The Golden Retriever Australian Shepherd mix is also very devoted, and nothing will compare to the love of his owner, not even the biggest of treats. With this comes plenty of affection and love, as well as the chance of being a really obedient pooch. But this also brings about the potential for separation anxiety. Ideally, he should be placed with a family that can provide him with lots of company and love.
Thanks to his genes from his Golden parent, he is super sociable with his family’s friends and guests. Equally, thanks to his Aussie parent’s more suspicious genes, he will not be a too-in-your-face pooch. He is likely to be aloof with strangers at first, but then warm up to them quickly when his master reassures him that all is good in the world.
There is a high chance that the Australian Retriever will make an excellent herding dog or cowboy colleague. There is also the chance that he might bring these herding tendencies into the home, which needs to be discouraged. Hopefully, if entertained well, he shouldn’t resort to these behaviors.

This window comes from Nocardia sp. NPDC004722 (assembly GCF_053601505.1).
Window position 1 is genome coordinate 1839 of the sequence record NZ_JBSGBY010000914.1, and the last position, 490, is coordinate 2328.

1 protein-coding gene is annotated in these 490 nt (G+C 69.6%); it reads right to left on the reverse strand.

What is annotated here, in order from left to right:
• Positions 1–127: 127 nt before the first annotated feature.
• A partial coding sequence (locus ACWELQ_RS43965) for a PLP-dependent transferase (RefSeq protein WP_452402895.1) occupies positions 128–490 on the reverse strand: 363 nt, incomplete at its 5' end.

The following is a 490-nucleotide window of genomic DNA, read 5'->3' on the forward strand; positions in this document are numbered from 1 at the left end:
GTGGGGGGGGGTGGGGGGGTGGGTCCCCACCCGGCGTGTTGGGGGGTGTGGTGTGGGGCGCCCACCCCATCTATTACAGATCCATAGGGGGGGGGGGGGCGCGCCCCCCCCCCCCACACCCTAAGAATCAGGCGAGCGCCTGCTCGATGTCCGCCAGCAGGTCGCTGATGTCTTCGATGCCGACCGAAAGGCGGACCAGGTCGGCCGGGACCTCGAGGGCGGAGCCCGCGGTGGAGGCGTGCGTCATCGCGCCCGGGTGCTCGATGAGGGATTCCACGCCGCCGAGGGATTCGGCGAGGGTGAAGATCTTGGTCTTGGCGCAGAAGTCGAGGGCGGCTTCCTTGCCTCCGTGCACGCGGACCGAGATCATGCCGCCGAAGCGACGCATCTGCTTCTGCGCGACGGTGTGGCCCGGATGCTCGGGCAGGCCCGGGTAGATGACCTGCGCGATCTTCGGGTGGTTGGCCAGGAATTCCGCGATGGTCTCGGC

Size & Appearance
The Australian Retriever is a medium-sized dog who will weigh between 50 and 65 pounds, and measure between 19 and 23 inches from paw to shoulder. He will be thickset like the Golden, but slimmer and slenderer like the Aussie Shep. Usually, the females are smaller than the males.
He could inherit the dark brown and black colored eyes of the Retriever, or the bright blue eyes of his Aussie parent. It is more than likely that his nose, lips and other features will be black in color, but they could also be light brown in color too.
Overall, most Australian Retrievers are an equal blend of both parents. The unique features of his Australian parent, with his merle coat and bright or different colored eyes, are becoming increasingly popular. Therefore you can expect them to be more in demand and more expensive.
Coat & Colors